Synthesis and evaluation of 4fluoro-amodiaquine a novel antimalarial drug against sensitive and resistant strains of Plasmodium falciparum
Abstract number: O48
Asadollahy E., O'Neill P.
Objectives: Resistance to chloroquine (CQ) in Plasmodium falciparum malaria has become a major health concern of the developing world. This resistance has prompted a re-examination of the pharmacology of alternative antimalarials that may be effective against resistant strains. Amodiaquine (AQ) is a 4-aminoquinoline antimalarial which is effective against many chloroquine-resistant strains of P. falciparum. However, clinical use of AQ has been severely restricted because of associations with hepatotoxicity and agranulocytosis. Based on a knowledge of the metabolic basis of amodiaquine toxicity, the aim of this study was to examine the effects of replacing the 4'OH function of amodiaquine with fluorine.
Materials and Methods: A successful four-step synthesis of a new series of 4'-fluoro analogues has been designed and applied to the synthesis of an array of 10 analogues. Malaria parasites were maintained in continuous culture using the method of Jensen and Trager. Antimalarial activity was assessed with an adaption of the 48-h sensitivity assay of Desjardins et al.. using [3H]-hypoxanthine incorporation as an assessment of parasite growth.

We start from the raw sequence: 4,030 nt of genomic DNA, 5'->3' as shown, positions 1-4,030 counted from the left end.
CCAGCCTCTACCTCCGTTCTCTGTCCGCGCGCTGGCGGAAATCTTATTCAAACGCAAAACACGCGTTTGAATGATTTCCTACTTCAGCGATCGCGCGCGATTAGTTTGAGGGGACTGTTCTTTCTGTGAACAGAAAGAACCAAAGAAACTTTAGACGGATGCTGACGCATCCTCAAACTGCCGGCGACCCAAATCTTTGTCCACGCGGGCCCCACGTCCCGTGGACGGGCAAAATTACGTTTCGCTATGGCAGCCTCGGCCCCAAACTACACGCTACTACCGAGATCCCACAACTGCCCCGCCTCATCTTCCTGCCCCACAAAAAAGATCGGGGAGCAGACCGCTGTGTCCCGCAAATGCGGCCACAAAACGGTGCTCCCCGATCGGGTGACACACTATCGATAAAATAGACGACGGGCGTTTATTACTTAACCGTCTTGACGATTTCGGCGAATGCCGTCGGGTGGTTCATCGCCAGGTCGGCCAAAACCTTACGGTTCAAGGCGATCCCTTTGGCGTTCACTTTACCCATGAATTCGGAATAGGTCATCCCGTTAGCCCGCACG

Results: The chemistry in the 4'fluoro series provided the target compounds in higher overall yields. Initial testing on both series of analogues was carried out on a chloroquine sensitive (3D7) and resistant strains TM6, K1, TM4, V1S and J164 at the Liverpool School of Tropical. It is apparent that several analogues have potent antimalarial activity against sensitive 3D7 strain of the parasite. The data indicates that 6 h is superior to the pyrollidino analogue 6b against all of the strains examined. It is also clear that N-tert butyl analogue 6b is potent against chloroquine resistant strains, though it is not quite as active as amodiaquine (AQ) against both chloroquine senstitive and resistant parasites.
Conclusion: In summary, work conducted in this study has identified several potent back-up compounds to the clinical candidate. It is clear that the 4'fluoro series has several members with potent activity compared to amodiaquine. It has been shown that (6 h) has is slightly less potent than amodiaquine, chloroquine and the clinical candidate (4b). Further studies on the metabolism and pharmacokinetics of 6 h are necessary.
|Session name:||Abstracts 20th European Congress of Clinical Microbiology and Infectious Diseases|
|Location:||Vienna, Austria, 10 - 13 April 2010|
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